Drugs pills addiction overdose

A photo illustration of prescription pill addiction from Wikipedia.

Trapped by the grip of 20 years addicted to drugs and alcohol, Tim put a gun in his mouth and tried to think of a reason why he shouldn’t pull the trigger.

“The world would be better off without me in it, I thought,” he shared during a sit-down meeting in Athens County Prosecutor Keller Blackburn’s office Monday. “As an addict, things were bad. My life was bad. I wanted to stop but I couldn’t.”

Being a drug addict, living the life of drug addiction, Tim, whose last name is being withheld in this story, said he broke laws, hurt people, stole money and dealt drugs. He pawned his marital television to Glouster’s Derek M. Gyure, who was sentenced to 10 years in prison last August after being convicted on charges related to being the area leader of a prescription pill drug ring.

That’s how Tim got on Blackburn’s radar in early summer 2014. Tim had gone to Sumter, South Carolina that April to enroll in the Any Length recovery program.

Before he enrolled, he borrowed a couple extra thousand dollars from his father, a retired police officer from Illinois, and threw himself one last big weeklong binge.

“I love my dad but that’s what addiction does. You hurt the people you love,” he said.

When Tim heard the Athens County Prosecutor’s Office wanted to talk with him, his first reaction was the desire to flee.

“It sounded crazy to me, to sit around and wait for law enforcement to come from nine hours away to come see me. That can’t end well,” he said.

The staff at Any Length acknowledged that it sounded crazy but told Tim it’s what he had to do. The wait was made worse when Blackburn’s office delayed the visit for a week. But sure enough, 10 days later, Tim was still around at Any Length, waiting for their visit.

“All my experiences told me I’m going to jail,” he said.

And well he could have, Blackburn said, as his office was ready to charge Tim with first-degree felony racketeering. But first they would talk.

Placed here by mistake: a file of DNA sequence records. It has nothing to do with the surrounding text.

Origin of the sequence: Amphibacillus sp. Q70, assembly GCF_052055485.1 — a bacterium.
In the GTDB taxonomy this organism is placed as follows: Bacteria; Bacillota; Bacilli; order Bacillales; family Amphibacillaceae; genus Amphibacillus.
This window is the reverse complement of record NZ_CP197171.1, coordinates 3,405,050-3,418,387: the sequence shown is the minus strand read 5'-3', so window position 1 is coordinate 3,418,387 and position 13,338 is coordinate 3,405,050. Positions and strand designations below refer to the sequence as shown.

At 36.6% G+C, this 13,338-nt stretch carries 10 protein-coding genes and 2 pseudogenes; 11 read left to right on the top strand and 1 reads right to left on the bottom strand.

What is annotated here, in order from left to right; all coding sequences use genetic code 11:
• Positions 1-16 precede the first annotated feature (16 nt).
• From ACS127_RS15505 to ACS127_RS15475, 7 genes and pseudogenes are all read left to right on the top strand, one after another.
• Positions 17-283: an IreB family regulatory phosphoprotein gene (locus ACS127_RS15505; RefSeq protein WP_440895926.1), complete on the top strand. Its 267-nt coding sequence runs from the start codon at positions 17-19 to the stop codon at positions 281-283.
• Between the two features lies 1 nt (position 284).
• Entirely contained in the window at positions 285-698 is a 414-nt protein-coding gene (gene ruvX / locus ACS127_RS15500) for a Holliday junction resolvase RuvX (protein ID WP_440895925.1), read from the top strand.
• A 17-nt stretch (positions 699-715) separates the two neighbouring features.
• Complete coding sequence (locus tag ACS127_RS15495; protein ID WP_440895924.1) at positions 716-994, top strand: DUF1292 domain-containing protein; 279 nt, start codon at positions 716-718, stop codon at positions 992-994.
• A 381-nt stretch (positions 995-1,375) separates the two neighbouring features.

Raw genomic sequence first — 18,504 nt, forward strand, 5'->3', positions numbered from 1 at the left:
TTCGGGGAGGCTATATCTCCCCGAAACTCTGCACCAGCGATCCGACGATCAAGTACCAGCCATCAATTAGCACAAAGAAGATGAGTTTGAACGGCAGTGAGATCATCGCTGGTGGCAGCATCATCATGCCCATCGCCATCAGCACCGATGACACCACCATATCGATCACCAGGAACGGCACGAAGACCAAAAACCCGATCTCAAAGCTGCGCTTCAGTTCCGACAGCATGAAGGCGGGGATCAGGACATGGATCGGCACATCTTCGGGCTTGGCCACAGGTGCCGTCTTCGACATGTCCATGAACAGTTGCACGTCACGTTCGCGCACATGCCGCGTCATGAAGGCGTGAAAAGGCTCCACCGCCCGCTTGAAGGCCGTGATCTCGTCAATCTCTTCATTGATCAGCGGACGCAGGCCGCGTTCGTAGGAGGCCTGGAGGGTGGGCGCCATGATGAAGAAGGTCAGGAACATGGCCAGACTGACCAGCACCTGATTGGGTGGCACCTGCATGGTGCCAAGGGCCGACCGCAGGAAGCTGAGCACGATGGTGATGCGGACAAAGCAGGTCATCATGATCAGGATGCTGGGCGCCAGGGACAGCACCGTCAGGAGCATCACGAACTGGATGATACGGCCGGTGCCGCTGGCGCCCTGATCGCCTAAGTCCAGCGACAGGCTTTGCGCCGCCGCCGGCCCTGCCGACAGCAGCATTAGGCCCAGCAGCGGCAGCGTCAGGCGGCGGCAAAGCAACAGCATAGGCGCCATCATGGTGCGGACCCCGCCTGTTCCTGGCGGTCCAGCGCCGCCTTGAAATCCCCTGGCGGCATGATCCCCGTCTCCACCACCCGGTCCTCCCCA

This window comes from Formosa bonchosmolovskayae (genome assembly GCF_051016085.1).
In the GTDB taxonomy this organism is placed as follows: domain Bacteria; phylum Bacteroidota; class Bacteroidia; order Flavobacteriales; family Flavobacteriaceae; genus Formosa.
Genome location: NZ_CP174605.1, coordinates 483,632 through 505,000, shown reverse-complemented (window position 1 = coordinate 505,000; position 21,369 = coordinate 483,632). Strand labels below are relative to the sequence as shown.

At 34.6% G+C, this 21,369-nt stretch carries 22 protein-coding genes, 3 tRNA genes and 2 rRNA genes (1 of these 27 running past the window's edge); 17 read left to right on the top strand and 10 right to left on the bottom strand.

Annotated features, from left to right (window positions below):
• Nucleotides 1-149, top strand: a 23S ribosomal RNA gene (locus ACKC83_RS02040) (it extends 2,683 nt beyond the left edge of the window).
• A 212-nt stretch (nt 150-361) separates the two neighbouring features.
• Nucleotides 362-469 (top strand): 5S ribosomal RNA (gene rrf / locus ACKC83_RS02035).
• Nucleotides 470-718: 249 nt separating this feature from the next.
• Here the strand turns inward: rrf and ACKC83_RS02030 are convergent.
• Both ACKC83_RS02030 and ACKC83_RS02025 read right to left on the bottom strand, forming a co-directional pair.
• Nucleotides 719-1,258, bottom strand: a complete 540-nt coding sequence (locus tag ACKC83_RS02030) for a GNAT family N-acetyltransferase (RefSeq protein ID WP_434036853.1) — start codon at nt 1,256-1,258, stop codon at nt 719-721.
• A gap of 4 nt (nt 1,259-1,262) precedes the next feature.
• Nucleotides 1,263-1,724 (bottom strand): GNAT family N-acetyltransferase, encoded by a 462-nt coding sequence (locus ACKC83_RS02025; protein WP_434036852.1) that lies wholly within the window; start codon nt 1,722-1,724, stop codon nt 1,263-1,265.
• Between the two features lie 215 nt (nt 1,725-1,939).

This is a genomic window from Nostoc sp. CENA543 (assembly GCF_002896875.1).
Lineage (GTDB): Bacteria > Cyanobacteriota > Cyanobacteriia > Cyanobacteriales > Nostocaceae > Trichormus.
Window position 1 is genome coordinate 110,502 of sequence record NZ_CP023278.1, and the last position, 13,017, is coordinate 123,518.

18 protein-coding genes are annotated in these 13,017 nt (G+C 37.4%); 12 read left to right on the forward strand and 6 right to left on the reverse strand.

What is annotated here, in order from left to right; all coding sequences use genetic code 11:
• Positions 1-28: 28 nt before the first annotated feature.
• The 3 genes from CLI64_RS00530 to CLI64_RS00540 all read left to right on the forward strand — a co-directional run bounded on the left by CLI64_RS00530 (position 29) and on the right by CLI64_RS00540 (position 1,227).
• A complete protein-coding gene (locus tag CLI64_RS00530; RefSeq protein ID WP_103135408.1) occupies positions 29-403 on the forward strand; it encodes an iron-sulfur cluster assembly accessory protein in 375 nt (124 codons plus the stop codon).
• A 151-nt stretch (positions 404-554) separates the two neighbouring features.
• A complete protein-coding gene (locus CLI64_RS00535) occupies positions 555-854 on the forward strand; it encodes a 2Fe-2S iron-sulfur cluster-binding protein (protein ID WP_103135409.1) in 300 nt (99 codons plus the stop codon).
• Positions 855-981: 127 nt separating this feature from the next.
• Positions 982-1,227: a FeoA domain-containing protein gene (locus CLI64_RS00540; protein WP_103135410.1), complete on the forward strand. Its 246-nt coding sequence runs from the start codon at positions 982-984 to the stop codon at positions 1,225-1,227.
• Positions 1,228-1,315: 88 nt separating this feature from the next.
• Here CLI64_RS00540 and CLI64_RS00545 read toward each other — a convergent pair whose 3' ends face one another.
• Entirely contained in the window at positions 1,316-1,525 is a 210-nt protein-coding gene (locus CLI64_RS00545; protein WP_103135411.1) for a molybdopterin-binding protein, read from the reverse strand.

Any Length Recovery is a no-nonsense place, but it isn’t a lockdown facility. In fact, the residents are required to work and learn self-sufficiency, Tim said.

The days of leaching off of others were over, he said.

“That’s where drug addiction takes an addict,” Tim said. “It takes you to a place where we’ll let everyone else do everything for us.”

Despite his family wanting him to recover years before, Tim said he hadn’t gone through enough pain.

“To get there you have to go through pain,” Tim said, and for that there is no substitute. “An addict or alcoholic has to go through their own pain.”

And when that pain becomes unbearable, that’s when recovery can begin.

Tim experienced a lot of pain. After growing up in a Chicago suburb, he moved to Athens County in 2003 and by 2004 he had gotten multiple citations for operating a vehicle while intoxicated.

He was married in late 2004 but by 2011 his drug and alcohol addiction had undercut that relationship and he was divorced, having traded the couple’s television to Gyure for drugs.

As for the drugs themselves, Tim would do almost anything: opiates, Benzos (benzodiazepine), weed, cocaine, ecstasy and Molly. He would work here and there, but at some point or another he would show up to work messed up and get fired. He turned to selling drugs, and stealing.

In April 2014, Tim’s life was at a low point, the pain had gotten to him.

“I would stick guns my mouth and want to pull the trigger and kill myself because I didn’t see any other solution,” he said. “I don’t know how I lived through that but I did.”

When he entered Any Length Recovery, Tim began to realize that addicts will go to any length to use, and must be willing to go to any length to get sober.

Blackburn said he went to Sumter, South Carolina, to talk to Tim, but what he saw of his recovery convinced him to allow him to continue on that path.

So after their talk, Blackburn told Tim he would be an unindicted co-conspirator in the Glouster drug-ring case – unindicted as long as he stayed in South Carolina and finished his recovery.

“The impossible just became possible,” Tim said. “I thought for sure I was going to jail, and all of the sudden here was this law-enforcement official giving me a chance.”

Blackburn explained his approach.

“I think we have to treat each person and case differently,” Blackburn said. “I decided to give him an opportunity because he was in a position to change his life.”

And that Tim did, graduating from the recovery program and going on to be hired by Any Length himself, where he works today as an outreach coordinator.

Blackburn said in combating the drug epidemic, policy needs to move beyond the war on drugs and drive deeper than “Just say no.”

“If we always do what we’ve always done, we’ll always get what we’ve always got,” he said. “We need to have real conversations with kids. We need to have better employment opportunities for folks so they have hope. We need to have better mental-health facilities for those who are in trouble. That’s what we need to be devoting our resources to.”

He said it’s never too late to get help.

“Even if you have to be held accountable for what you’ve done, getting help today is better than getting help tomorrow,” Blackburn said.

To that Tim testified an “Amen.”

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